Books in Motion:
Connecting Preschoolers with Books through Art, Games, Movement, Music, Playacting, and Props by Julie Dietzel-Glair is a wonderful resource for librarians, early literacy teachers, and anyone looking for ways to engage young children in reading through movement and play. The book “Books in Motion” offers a variety of fun and interactive ideas for incorporating movement into story time, which can help children learn in a way that is most comfortable for them.
The introduction provides an overview of the book “Books in Motion” and the importance of incorporating movement into story time. The author highlights the different ways children learn and how movement can help children develop their motor skills and coordination. The introduction also sets the tone for the book and what readers can expect to learn from it.
Chapter 1: Getting Started
Chapter 1 provides practical advice on how to plan and organize a storytime that incorporates movement. The author emphasizes the importance of choosing the right book for a movement activity and how to select appropriate props and instruments. The chapter also offers tips on how to create a welcoming environment that encourages children to participate and have fun.
Chapter 2: Movement Activities
Chapter 2 is the heart of the book Books in Motion, offering a variety of movement activities that can be incorporated into storytime. The activities are organized by theme, such as animals, nature, and transportation, making it easy for readers to find activities that fit their storytime theme. Each activity includes clear instructions, variations for different age groups, and suggestions for props and instruments.
Chapter 3: Art Activities
Chapter 3 offers a range of art activities that can be used in conjunction with movement activities or as standalone activities. The activities are designed to enhance children’s understanding of the story and its themes, as well as promote creativity and imagination. The chapter includes activities such as creating animal masks, making musical instruments, and creating a story quilt.
Chapter 4: Games
Chapter 4 provides a range of games that can be played in conjunction with storytime. The games are designed to encourage children to participate, have fun, and learn through play. The chapter includes games such as “I Spy,” “Simon Says,” and “Musical Chairs,” with variations for different age groups and storytime themes.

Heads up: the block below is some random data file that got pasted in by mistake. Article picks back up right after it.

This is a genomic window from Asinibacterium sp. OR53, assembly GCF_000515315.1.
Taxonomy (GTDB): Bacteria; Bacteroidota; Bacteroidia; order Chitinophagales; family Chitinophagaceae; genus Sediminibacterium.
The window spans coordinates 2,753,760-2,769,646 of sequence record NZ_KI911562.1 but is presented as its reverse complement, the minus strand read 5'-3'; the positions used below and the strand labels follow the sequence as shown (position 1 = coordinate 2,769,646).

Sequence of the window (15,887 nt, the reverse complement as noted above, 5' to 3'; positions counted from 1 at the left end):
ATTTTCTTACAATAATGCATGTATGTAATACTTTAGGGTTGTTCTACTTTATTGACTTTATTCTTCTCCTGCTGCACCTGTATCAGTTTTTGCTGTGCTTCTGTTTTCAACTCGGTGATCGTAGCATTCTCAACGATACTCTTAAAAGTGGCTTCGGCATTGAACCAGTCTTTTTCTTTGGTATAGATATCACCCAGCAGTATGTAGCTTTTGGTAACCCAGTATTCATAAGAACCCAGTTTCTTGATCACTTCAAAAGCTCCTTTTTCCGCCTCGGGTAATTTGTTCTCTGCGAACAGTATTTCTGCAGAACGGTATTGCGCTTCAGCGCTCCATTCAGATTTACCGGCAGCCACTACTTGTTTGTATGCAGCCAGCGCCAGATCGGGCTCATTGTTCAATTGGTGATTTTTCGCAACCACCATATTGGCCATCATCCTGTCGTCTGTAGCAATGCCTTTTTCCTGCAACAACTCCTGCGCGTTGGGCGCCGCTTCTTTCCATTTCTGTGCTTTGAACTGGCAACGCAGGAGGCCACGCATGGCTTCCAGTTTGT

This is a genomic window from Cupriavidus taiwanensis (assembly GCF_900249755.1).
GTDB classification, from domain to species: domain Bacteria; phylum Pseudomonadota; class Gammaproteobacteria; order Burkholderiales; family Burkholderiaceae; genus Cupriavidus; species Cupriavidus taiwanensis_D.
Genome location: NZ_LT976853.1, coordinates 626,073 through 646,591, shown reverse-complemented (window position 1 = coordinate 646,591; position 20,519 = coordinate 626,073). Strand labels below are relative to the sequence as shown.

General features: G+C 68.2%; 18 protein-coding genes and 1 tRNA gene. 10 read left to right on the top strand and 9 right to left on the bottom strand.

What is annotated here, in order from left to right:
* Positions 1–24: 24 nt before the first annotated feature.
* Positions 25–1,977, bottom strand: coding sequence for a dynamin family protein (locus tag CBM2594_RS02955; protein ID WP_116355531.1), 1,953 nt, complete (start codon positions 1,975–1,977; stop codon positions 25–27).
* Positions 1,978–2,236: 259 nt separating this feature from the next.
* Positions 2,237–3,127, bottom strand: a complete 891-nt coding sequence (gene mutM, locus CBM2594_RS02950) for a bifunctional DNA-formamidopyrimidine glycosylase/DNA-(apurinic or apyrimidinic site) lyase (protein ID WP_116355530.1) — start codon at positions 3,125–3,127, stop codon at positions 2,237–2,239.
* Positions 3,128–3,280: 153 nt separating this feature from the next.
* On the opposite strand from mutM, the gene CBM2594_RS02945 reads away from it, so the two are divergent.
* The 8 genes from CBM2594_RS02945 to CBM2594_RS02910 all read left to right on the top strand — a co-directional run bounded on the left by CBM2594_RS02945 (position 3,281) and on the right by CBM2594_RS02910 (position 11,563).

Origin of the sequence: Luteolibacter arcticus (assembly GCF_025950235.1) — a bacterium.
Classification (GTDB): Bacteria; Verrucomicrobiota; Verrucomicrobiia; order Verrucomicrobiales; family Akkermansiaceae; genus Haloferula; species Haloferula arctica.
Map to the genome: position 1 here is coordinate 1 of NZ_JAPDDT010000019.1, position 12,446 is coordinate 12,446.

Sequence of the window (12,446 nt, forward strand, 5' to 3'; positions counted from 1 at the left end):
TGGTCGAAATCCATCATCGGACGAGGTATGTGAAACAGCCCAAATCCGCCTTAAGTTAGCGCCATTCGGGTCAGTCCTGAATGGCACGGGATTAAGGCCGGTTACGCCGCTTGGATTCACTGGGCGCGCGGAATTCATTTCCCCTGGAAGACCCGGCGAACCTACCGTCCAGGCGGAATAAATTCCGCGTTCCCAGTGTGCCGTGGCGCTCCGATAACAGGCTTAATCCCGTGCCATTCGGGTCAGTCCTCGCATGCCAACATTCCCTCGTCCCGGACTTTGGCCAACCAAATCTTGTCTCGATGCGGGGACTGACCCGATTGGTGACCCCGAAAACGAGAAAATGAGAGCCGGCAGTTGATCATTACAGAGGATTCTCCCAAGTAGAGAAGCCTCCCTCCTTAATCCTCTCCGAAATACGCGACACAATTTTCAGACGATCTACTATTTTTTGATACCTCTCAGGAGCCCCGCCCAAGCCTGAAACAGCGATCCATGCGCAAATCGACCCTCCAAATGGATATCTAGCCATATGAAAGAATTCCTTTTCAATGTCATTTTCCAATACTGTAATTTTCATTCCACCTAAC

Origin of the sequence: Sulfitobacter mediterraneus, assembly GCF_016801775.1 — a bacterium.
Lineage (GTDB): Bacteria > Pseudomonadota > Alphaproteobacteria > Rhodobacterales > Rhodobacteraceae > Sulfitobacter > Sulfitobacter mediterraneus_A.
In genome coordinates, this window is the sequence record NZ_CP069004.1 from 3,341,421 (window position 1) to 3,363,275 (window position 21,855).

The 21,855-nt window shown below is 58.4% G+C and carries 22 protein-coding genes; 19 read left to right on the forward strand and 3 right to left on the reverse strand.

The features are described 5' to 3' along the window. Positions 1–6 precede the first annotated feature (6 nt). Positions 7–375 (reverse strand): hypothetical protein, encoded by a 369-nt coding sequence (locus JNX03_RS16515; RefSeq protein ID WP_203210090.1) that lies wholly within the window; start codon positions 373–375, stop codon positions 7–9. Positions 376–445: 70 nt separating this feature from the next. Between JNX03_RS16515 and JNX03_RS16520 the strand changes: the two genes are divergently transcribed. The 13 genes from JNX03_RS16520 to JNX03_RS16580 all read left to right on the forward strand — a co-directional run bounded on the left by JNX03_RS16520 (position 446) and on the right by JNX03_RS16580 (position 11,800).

Chapter 5: Playacting and Puppetry
Chapter 5 focuses on playacting and puppetry and how they can be used to enhance storytime. The author provides tips on how to create simple puppets and props, as well as suggestions for incorporating music and movement into playacting. The chapter includes scripts for several popular children’s stories, such as “The Three Little Pigs” and “Goldilocks and the Three Bears.”
Chapter 6: Music
Chapter 6 focuses on using music to enhance story time. The author provides tips on selecting appropriate music and instruments, as well as suggestions for incorporating movement into music activities. The chapter includes a range of musical activities, such as singing songs, creating rhythms, and playing musical games.
The conclusion summarizes the main points of the book and reinforces the importance of incorporating movement into story time. The author encourages readers to be creative and have fun with their story time programs. Its for to use the activities in the book as a starting point for developing their own ideas.
Overall, Books in Motion is an excellent resource for anyone looking to enhance their storytime programs. The activities are well-organized, easy to follow, and adaptable for different age groups and storytime themes. The book is also visually appealing, with colorful illustrations and photographs that demonstrate the activities in action. I highly recommend this book to anyone who works with young children. And wants to create engaging and interactive story time programs.